I guess I’m thinking about this because I’m on (another) simplification binge.

I look at what I’m doing and ask, “How can I make this (app, process, tool) simpler or work better?”

Sometimes, the answer is to use one app to do a job instead of two. The second app might be better at what it does, but I have to weigh that against what I gain by not having to learn it, update it, and use it.

Sometimes, it means getting back to basics.

As you may know, I use a version of Getting Things Done to manage my tasks and projects. I’ve gotten sloppy about a few things, leading to a mind like mud rather than a mind like water.

Instead of doing things the way they’re supposed to be done, I fell into shortcutting the process and wound up complicating my life.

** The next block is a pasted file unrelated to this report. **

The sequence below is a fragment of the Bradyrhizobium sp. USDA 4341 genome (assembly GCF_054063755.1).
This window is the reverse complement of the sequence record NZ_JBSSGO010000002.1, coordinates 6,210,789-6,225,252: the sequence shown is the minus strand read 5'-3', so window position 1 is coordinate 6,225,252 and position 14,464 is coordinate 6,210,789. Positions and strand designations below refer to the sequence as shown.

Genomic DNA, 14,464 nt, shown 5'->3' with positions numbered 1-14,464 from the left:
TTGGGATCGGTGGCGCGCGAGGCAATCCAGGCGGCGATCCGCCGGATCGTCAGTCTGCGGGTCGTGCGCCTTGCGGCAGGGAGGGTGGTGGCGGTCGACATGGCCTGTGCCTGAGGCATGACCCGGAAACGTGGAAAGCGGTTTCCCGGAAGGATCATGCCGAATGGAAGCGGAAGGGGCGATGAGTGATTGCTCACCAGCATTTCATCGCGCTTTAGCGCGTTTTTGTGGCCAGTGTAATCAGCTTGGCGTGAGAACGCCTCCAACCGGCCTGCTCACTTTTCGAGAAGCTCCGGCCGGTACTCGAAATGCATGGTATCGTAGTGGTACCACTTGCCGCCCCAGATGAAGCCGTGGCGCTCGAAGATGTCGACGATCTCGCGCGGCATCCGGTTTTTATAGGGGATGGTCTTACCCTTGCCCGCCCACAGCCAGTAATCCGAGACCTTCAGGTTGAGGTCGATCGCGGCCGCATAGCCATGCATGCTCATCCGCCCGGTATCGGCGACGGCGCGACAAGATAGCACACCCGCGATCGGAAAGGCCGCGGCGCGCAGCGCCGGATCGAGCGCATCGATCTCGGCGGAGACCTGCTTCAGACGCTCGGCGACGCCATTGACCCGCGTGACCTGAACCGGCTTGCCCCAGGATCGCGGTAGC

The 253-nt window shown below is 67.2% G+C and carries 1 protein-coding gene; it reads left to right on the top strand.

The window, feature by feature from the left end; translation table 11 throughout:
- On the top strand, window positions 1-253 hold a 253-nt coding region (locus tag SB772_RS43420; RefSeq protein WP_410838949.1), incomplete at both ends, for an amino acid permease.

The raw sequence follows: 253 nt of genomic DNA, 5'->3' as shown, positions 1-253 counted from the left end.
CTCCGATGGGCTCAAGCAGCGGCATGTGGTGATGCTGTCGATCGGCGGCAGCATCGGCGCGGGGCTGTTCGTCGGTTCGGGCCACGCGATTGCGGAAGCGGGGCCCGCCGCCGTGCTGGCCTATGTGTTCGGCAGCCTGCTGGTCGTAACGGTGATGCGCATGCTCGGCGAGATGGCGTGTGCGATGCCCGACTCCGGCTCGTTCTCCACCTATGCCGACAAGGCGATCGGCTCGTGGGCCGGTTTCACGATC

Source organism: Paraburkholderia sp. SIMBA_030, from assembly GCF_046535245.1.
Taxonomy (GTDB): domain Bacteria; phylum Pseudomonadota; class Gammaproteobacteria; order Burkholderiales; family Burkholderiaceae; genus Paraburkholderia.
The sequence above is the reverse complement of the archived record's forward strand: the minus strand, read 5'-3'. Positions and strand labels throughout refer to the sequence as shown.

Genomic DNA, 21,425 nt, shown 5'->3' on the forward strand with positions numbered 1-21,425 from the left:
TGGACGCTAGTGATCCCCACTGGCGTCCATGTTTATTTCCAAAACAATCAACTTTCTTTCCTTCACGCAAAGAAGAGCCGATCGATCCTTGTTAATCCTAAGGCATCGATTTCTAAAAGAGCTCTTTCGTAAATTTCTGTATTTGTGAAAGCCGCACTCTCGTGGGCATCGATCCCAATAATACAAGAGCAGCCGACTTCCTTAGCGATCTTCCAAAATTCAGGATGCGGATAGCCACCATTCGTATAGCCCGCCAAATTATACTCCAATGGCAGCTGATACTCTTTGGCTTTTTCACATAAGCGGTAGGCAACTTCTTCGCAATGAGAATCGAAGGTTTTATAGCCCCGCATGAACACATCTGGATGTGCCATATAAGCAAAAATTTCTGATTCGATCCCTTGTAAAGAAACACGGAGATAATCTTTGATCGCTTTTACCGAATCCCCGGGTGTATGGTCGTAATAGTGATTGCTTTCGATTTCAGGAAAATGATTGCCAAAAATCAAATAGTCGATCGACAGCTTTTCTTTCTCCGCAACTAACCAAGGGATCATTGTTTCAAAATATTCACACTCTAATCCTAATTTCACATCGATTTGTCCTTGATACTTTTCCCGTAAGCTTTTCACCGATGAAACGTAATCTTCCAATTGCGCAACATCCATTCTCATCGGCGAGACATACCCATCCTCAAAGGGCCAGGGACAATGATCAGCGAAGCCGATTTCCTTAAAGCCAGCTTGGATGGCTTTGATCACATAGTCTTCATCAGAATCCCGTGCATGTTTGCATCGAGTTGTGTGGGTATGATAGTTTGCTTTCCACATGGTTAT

To fix things, I’ve gotten back to writing “next actions” the way they’re supposed to be–the single next action I can do to achieve the desired result or advance the project.

It only takes a few seconds to write down the task in “verb plus noun” format, and this really helps. Before, when I scanned my “Next Actions” list, I wasn’t sure what to do next.

Frankly, I didn’t want to look at my list at all.

When I look at my list now, instead of feeling resistance and confusion, I feel drawn to do things.

I’m also taking a little more time to flesh out projects by asking, “What’s the desired outcome?” and “What’s the next step?”

Doing this has helped me realize that some of the projects on my list shouldn’t be there. By moving them to the someday/maybe list, I have less stress (friction) and more time to focus on a shorter list of things I’m committed to doing.

Finally, I’m getting back to doing a weekly review. Now that I’m more intentional about next actions and projects, the weekly review is no longer the big mess it had become. It’s actually enjoyable.